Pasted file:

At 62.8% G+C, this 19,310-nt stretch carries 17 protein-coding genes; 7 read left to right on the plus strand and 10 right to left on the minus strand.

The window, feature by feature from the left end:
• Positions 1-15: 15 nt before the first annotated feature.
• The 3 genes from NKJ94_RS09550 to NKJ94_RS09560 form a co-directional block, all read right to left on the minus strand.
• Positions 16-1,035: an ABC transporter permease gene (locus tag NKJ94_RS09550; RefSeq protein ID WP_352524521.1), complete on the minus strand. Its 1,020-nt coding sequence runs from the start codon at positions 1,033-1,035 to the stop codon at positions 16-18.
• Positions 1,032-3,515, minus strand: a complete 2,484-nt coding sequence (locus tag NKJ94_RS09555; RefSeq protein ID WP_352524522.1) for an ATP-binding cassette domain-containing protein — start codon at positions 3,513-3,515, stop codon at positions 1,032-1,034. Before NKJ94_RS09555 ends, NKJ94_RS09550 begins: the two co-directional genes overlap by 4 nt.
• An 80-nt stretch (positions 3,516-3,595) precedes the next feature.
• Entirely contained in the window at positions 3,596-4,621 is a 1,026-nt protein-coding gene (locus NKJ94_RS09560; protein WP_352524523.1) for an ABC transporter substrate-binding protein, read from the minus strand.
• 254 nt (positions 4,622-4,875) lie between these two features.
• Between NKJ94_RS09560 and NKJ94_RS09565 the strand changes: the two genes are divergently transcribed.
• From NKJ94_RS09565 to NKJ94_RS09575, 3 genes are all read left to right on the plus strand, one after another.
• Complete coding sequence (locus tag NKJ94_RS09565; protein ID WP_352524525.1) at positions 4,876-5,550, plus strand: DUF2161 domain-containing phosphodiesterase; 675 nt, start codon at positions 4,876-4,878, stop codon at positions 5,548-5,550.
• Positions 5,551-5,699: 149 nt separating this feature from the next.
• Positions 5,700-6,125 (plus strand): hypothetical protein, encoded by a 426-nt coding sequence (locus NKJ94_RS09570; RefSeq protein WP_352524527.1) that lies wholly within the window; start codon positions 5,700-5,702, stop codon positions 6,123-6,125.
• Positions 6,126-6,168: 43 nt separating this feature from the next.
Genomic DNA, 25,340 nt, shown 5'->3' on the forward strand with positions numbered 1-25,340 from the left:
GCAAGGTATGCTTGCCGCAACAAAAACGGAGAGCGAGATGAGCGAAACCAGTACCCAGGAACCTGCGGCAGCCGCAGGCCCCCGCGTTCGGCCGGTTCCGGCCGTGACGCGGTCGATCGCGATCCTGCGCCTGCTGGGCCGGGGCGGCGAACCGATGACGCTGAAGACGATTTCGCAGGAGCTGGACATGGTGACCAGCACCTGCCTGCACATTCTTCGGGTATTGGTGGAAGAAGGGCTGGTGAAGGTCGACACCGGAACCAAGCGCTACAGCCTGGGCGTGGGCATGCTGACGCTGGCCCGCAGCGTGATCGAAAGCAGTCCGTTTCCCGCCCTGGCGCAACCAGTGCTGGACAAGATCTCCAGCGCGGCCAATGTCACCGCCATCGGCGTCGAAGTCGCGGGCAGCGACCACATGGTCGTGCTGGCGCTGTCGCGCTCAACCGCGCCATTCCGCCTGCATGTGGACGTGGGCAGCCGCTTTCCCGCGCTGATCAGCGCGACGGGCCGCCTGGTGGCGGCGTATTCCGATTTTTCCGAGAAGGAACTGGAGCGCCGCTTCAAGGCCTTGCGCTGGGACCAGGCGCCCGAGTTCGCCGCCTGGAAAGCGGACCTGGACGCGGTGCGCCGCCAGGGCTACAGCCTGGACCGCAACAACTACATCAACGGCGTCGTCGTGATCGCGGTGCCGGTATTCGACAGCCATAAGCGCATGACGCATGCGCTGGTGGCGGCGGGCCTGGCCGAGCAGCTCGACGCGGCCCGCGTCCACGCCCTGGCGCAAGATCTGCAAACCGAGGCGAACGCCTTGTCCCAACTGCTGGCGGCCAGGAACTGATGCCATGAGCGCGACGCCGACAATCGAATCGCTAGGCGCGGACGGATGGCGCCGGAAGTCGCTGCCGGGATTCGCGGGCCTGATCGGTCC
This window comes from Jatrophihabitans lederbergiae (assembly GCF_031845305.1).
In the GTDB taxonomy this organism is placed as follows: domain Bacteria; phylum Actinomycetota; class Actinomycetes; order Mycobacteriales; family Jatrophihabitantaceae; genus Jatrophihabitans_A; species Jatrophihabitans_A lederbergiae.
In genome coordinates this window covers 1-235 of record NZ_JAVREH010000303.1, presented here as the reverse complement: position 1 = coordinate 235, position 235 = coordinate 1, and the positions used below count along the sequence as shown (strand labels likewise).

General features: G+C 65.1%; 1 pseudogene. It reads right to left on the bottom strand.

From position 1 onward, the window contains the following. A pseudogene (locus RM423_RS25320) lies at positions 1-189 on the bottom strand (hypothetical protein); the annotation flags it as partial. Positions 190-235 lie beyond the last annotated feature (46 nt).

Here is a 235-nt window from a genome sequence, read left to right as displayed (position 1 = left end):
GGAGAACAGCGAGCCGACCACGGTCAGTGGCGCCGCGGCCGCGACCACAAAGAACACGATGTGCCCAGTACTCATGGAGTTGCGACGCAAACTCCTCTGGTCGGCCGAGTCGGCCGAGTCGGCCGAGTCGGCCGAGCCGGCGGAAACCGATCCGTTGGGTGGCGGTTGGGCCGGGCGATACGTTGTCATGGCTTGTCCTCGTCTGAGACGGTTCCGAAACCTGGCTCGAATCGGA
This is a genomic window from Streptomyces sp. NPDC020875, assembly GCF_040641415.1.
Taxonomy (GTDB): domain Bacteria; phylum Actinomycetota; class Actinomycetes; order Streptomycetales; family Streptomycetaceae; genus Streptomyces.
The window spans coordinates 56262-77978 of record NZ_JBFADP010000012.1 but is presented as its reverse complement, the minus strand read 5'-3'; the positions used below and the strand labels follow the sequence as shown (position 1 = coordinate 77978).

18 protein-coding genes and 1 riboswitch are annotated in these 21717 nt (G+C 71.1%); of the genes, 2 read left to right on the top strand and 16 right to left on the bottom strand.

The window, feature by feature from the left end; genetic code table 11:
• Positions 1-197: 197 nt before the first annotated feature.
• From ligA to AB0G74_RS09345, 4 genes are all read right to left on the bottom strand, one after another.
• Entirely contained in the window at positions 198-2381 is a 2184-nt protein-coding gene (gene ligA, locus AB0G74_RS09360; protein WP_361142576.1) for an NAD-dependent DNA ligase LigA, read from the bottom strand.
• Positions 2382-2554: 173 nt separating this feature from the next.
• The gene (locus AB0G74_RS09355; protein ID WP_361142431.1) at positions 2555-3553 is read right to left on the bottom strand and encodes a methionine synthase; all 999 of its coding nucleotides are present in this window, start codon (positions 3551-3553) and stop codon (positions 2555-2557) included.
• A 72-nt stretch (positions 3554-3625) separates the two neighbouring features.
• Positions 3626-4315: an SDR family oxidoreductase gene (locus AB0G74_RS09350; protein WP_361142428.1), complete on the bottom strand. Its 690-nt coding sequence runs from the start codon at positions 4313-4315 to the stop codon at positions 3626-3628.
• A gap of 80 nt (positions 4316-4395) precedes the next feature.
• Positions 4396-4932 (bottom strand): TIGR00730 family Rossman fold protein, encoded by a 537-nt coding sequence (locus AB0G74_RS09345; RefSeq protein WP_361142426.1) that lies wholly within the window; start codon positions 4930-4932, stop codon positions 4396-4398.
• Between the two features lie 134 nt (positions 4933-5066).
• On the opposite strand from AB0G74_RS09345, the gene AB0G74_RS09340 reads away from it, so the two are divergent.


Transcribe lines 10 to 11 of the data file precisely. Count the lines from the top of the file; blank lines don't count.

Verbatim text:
• Between NKJ94_RS09560 and NKJ94_RS09565 the strand changes: the two genes are divergently transcribed.
• From NKJ94_RS09565 to NKJ94_RS09575, 3 genes are all read left to right on the plus strand, one after another.